The third is the beautiful cinematography of a city clearly loved by the cast and crew of the film. (That was Uthup singing, for those who looked the song up). There was a particularly alluring shot of the Howrah Bridge at night, and Rana riding a tram somewhere.

And the bonus is a very restrained, innocently romantic sequence between Balan and Chatterjee, treated beautifully by both the lead actors. Delightful, mature performances, especially by Chatterjee. A beautiful thread, which the story weaves on its way. Incidentally, there are a couple of other Chatterjees in the film too (hardly surprising), and the character played by one of them, a hired assasin who daylights as a life insurance agent (which, on deeper thought, is hardly surprising either) has apparently gone viral. But that segment was rather scary, I for one will be very cautious with an insurance agent in the same room from now on.

The director keeps you intrigued, ties up all loose ends in the climax which fittingly takes place at the culmination of Durga Puja, where everyone with two X chromosomes is dressed in red and white and smeared with kumkum, all very satisfying. The candle light vigil at the end, was unnecessary, but as  I subsequently found out that the greats of the Indian Press have also strongly remarked against it, I now don’t mind it as much. I was hoping for a bigger jolt in the twist in the tale, but not bad. People, watch it.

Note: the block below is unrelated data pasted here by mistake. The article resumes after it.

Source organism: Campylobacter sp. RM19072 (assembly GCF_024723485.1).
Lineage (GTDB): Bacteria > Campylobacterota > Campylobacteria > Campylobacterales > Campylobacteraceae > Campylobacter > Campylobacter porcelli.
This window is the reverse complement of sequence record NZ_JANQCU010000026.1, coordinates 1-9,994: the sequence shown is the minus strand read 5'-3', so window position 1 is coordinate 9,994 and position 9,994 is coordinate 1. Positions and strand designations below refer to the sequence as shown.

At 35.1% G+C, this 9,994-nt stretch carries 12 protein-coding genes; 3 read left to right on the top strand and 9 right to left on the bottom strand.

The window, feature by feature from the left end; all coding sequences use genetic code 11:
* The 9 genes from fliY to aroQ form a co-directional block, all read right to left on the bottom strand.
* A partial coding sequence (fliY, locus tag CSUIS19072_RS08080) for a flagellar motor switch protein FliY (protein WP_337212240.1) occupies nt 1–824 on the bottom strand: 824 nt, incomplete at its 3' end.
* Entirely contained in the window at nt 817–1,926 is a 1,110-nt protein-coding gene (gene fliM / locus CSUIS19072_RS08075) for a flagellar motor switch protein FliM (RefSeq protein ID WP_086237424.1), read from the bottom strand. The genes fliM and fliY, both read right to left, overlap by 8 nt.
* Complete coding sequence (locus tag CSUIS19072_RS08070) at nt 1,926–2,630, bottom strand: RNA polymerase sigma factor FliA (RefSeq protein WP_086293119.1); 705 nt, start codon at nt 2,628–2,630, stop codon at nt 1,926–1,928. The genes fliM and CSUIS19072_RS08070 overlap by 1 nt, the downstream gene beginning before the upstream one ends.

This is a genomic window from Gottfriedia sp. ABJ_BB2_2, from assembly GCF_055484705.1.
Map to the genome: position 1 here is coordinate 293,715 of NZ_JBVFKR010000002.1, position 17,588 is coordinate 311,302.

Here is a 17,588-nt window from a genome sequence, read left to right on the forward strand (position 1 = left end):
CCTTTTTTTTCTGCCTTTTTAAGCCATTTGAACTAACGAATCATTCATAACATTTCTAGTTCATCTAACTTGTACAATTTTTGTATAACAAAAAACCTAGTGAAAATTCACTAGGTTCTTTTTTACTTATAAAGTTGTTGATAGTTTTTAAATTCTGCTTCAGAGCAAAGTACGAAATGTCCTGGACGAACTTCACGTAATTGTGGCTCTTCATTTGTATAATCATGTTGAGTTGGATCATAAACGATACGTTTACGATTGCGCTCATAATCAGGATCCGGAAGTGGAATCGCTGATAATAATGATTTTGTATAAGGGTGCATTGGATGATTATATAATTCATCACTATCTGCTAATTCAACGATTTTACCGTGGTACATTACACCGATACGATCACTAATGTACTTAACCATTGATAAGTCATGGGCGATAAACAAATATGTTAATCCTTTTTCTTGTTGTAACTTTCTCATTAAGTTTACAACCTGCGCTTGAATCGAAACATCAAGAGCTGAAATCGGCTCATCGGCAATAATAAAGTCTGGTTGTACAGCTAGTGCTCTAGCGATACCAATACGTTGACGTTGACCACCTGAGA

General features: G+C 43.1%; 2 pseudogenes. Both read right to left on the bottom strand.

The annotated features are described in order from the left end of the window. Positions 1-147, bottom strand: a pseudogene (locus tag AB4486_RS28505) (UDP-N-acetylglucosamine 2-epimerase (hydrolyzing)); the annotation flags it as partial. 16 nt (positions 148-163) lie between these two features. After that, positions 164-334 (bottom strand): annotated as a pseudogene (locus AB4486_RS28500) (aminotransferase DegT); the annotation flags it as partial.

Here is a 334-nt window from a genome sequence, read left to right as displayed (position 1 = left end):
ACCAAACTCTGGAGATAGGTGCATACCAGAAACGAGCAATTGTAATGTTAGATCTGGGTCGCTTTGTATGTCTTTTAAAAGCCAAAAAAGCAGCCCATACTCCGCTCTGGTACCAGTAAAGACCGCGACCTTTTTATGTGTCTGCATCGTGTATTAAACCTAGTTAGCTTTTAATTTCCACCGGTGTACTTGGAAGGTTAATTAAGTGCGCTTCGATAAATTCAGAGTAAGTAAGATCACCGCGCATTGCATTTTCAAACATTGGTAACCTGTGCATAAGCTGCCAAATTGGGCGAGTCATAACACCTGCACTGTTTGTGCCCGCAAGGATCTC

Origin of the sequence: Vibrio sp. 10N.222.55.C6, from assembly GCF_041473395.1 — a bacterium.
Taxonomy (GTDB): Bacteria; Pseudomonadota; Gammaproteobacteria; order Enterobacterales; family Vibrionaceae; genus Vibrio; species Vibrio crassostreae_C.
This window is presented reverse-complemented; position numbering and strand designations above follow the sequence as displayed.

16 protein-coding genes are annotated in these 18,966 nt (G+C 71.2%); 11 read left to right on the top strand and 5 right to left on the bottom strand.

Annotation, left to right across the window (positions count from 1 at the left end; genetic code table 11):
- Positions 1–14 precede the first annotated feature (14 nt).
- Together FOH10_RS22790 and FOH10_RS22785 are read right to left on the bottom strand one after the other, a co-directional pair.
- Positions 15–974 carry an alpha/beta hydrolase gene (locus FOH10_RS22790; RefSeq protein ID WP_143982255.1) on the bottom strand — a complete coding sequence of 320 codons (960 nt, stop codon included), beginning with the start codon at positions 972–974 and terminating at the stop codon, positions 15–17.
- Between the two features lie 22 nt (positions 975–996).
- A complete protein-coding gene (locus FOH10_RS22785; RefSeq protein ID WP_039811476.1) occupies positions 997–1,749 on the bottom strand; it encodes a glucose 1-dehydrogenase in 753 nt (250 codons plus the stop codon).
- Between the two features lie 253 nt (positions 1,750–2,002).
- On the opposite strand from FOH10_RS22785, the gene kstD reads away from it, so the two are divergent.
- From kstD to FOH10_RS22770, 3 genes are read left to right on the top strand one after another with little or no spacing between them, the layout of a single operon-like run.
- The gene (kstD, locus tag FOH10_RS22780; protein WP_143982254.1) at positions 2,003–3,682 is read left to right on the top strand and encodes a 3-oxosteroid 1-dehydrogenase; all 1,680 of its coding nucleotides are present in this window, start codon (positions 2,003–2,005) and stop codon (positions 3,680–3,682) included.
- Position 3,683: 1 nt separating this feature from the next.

And for those who are interested in such things, here’s an extract from Wikipedia

Monalisa Guest House, the tourist lodge which played host to a pregnant Vidya Bagchi in the film, became a tourist spot among the local crowd…. The management further stated that contrary to the old-fashioned look in the film, the rooms in the guest house are well equipped with basic modern facilities along with a computerized registration system to keep the records of the visitors, unlike the “thick and torn register” shown in the film. They added that the “running hot water” actually referred to the water heaters installed in the rooms and does not mean a boy supplying hot water in a kettle, as depicted in the film.

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4 Comments on “Kahaani”

  1. ideallaedi Says:

    And doesn’t Milan Damji resemble Jeff goldblum, or am I too spaced out and imagining things ?


  2. It’s that good eh?

    P.S Why are commenting on your own article? 😛

  3. ideallaedi Says:

    If I edit the post, wordpress removes all the paragraph formatting, so it’s easier to comment :P. And yes, watch it


  4. Running hot water! 😀 Haha the film was worth all the hype 😉
    And ya, the resemblance is pretty uncanny!!